I don’t always love it either. Sometimes it is like digging ditches in hard GA clay. It drains and exhausts me like no other work can do. And yet. When you break through, you feel the rush of another world come to life that didn’t exist till you thought it…very satisfying. Even on days when all I can manage is drivel, when I lay down that night I can say comfortingly, “Yes, but I wrote.”
    Re: Writer’s Block. Yes, it exists. But I refuse it. I don’t know where I read it but writer’s block is fear defined. When I thought about it, that was exactly what was stopping me: fear. Fear it would reek, fear a word won’t show up on the blank page, fear of success and changes, etc. You name the fear. Once I realized this, I prayed, took a deep breath and wrote. If it reeked it was ok because I was prepared for that; that’s why they call it REvision.

  • Agatha82

    You go girl 🙂
    You are telling it like it is! Seriously, I wrote exactly about this not too long ago. I’m sorry but anyone who says they absolutely adore all this bollocks that comes with writing is a masochist so good for you for speaking about this. I HATE descriptions with a passion whilst I LOVE writing dialogue. I hate having to look at a building and think “hmmm how can I describe it?” arghhhh…

    Oh but I’d rather suffer through anything writing related than go to the densist (haven’t been in 3 years eeeek)

  • junebugger

    Have you ever considered screen writing as well? (Along with publishing a book). It’s all dialogue, I believe.

    Hmm… What do I hate about writing…. I actually love writing both descriptions and dialogues, though the latter is a bit more of a challenge for me. But I love it still. I do dislike writing minor characters–but not hate. I just skim through writing them knowing I have a 1000 drafts in which I can improve them.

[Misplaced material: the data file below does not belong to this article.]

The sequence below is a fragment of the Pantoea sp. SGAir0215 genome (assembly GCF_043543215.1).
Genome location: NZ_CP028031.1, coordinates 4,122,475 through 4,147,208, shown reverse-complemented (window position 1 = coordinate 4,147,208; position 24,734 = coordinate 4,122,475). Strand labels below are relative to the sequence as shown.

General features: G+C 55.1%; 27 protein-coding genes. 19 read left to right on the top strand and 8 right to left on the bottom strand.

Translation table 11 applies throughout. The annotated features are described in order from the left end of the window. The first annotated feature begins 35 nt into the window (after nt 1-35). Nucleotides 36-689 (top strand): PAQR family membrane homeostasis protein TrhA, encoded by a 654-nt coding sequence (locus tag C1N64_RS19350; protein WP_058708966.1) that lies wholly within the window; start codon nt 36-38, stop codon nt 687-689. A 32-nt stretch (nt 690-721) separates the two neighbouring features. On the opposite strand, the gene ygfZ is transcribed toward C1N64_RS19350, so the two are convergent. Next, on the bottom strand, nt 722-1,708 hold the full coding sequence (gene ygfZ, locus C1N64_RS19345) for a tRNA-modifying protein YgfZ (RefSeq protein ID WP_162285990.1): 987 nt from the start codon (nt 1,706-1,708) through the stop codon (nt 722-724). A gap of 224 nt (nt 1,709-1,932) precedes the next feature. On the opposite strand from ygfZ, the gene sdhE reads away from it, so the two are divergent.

Ah, writing linking-scenes is a pain in the arse…but I’ve learned that when I restructure that scene properly, or tap into the right source of inspiration, it becomes fun to write.

    So, I honestly don’t ‘hate’ anything about writing. For me, it’s more of me waking on some days and feel dread at the thought of writing if I’m in a writer’s block.

    So yes, for me, it’s mainly….dread. Writing can at times be a labor

    • Miss Rosemary

      Hmm. Maybe I will try screenwriting one time.

      And you put it much more eloquently than I did. It’s not the actual writing I dislike, it’s the dread of it not turning out the way I want it to.

  • slightlyignorant

    I think that you’re absolutely right, and there’s NOTHING hypocritical about this at all! I know a journalist who wrote a weekly column for many years and he hated writing it. Despised it, in fact. But he did it. He quit a few months ago, and now he’s back to writing what he loves – plays, skits, satires. But for years, he was writing what he hated to write and what made him miserable even though he was darn good at it.